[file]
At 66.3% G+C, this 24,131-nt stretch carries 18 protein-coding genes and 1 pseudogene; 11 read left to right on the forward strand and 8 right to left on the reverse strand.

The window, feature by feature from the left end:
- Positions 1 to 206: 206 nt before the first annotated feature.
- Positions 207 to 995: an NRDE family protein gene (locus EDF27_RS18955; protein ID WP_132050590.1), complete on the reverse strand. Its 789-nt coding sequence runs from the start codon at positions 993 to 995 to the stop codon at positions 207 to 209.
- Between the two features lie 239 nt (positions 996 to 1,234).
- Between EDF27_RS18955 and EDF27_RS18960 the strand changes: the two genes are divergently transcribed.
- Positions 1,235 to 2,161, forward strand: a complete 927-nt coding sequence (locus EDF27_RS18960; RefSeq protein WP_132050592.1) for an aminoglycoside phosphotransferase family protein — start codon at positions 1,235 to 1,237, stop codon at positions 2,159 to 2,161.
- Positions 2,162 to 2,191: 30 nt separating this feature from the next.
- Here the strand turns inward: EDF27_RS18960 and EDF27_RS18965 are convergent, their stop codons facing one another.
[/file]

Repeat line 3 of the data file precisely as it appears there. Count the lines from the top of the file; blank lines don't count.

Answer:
- Positions 1 to 206: 206 nt before the first annotated feature.